Model Fluent Reading: Read aloud often and with expression. Reading aloud helps your child understand what fluent reading sounds like.
* I Read/You Read: You and your child take turns reading a book, making sure he/she is following along or whisper reading along when it’s not his/her turn.
* Echo Read – You read and then the child reads the exact same sentence, using the parent’s model of fluent reading to guide how to change his/her voice to match the text for phrasing, expression, accuracy, etc.
* Choral reading together, as one. Both parent and child reads the page aloud. This helps model appropriate pace and intonation, and encourages your child to match his/ her voice to what your voice is doing
Before Reading: Previewing a text and asking questions are two terrific ways to navigate nonfiction texts. Enjoy spending more time with some fascinating informational books!
During Reading: Help your child use a map or graphic organizer to keep track of the main ideas of each paragraph.
After Reading: Have your child combine his or her list of main ideas to name what the entire text was mostly about. Help your child create a timeline to sequence the historical events mentioned in the text. Help your child show how scientific ideas or concepts are the same and how they are different.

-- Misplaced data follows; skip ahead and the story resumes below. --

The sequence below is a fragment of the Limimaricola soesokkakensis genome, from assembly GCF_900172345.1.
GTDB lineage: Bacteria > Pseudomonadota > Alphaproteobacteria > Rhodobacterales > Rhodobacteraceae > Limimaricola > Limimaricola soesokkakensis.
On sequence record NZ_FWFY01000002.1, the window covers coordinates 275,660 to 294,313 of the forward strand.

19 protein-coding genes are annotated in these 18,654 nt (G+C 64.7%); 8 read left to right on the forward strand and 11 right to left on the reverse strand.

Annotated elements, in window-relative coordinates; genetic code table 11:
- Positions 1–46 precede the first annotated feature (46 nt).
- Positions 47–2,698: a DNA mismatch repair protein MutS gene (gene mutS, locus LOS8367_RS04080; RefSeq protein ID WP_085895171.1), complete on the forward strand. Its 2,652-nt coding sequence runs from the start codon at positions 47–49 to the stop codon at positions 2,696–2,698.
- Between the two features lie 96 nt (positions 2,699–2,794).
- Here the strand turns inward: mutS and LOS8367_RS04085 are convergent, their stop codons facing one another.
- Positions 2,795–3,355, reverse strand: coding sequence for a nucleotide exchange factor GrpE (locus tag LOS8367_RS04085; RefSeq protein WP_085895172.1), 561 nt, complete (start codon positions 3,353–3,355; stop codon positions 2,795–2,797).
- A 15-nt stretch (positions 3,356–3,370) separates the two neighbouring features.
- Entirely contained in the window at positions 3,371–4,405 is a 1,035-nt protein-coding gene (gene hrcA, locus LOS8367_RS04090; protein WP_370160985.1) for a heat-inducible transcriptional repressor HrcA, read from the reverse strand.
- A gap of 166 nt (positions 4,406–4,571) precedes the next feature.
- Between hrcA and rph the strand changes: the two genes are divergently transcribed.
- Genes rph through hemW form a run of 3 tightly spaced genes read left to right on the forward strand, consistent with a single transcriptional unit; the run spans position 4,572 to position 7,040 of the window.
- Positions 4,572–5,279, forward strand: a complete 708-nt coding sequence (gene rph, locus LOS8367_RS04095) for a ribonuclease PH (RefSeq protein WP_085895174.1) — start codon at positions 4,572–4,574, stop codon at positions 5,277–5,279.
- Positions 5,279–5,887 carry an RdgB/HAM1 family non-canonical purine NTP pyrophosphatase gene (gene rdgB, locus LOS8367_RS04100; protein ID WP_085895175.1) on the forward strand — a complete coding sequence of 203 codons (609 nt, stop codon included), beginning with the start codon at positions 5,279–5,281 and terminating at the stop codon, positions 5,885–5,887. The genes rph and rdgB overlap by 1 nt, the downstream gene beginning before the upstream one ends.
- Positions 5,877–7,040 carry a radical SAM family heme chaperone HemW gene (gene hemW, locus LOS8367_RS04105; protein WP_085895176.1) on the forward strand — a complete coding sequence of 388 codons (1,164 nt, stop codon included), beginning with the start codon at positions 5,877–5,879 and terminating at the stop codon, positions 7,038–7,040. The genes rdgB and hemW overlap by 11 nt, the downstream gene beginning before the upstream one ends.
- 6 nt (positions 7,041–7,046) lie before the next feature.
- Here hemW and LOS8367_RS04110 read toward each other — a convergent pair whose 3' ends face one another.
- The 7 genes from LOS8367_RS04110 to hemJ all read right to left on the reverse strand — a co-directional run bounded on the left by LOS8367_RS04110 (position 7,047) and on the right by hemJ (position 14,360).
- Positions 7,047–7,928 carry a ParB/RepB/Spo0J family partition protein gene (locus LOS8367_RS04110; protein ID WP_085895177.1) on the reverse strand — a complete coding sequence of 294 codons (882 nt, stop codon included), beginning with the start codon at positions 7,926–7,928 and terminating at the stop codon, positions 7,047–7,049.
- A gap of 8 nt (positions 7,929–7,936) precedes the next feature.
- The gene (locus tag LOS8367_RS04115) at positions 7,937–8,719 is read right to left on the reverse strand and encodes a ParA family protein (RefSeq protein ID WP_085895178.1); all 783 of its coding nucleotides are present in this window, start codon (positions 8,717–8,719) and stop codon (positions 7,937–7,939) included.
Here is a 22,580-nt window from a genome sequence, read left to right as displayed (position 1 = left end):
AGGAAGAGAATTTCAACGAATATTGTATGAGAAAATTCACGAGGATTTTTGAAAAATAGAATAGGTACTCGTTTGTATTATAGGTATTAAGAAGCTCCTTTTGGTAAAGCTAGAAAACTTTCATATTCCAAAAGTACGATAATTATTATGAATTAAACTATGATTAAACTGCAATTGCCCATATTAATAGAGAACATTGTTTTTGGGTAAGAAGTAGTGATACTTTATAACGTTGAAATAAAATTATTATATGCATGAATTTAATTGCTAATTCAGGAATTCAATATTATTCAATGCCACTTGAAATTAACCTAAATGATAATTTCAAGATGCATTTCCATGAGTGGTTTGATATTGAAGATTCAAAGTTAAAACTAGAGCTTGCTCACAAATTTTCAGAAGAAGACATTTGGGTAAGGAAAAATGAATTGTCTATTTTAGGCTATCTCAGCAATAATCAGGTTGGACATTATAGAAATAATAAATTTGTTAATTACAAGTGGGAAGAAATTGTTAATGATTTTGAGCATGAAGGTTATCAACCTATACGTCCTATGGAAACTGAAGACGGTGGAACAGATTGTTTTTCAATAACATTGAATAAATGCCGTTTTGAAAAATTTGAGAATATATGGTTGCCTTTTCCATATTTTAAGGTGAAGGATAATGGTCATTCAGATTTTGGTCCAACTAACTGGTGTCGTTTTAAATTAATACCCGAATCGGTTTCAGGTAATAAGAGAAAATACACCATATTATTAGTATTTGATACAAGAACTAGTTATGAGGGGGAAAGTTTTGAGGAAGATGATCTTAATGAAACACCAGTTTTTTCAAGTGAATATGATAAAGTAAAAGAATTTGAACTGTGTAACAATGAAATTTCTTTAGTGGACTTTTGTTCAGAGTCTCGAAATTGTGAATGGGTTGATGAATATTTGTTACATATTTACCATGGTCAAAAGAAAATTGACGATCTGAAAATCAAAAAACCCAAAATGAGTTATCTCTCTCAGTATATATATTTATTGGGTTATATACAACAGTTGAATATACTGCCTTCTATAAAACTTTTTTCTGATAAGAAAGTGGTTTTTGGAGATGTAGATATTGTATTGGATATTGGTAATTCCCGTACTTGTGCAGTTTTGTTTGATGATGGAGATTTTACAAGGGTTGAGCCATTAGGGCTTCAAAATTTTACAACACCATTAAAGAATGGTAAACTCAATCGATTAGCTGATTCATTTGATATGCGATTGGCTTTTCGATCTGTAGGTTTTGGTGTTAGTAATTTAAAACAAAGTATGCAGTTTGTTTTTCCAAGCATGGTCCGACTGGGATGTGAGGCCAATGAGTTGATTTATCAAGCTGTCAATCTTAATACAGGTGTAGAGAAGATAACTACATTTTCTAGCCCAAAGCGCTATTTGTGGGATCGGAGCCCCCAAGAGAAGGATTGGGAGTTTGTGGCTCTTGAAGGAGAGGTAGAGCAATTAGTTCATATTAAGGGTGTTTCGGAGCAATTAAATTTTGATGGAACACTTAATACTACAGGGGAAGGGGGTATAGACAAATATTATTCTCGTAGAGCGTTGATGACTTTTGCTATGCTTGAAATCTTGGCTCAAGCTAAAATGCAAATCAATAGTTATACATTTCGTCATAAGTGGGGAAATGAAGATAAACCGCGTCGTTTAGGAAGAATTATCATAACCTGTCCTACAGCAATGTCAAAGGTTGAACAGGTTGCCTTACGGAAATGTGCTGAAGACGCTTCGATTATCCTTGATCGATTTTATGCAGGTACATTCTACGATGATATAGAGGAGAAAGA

Ask your child to identify the reasons why the author wrote a text, such as: What was the author trying to answer? explain? describe?
It’s also a good practice to ask your child to show evidence from the text when responding to questions. Your child can reference specific details in the text to support his or her thinking.
Help your child by completing a thinking map to show what ideas are alike and different between two texts on the same topic.
A Day in the Life Use a disposable camera or a phone to capture one day in your child’s life. Start the day by photographing your child asleep just before you wake him or her. Then have your child take a photo every hour throughout the entire day. (Set a timer to help you remember.)
The next day help your child write the details that explain each picture telling why he or she picked the subject, and why it is important to his or her day. Make a title page by writing “A Day in the Life of …”.
Publish the book using construction paper and yarn. Keep the book forever, and show it to everyone. Talking about your child’s ideas is a crucial part of writing. It helps your reluctant writer capture those elusive details that sometimes scramble in the brain.
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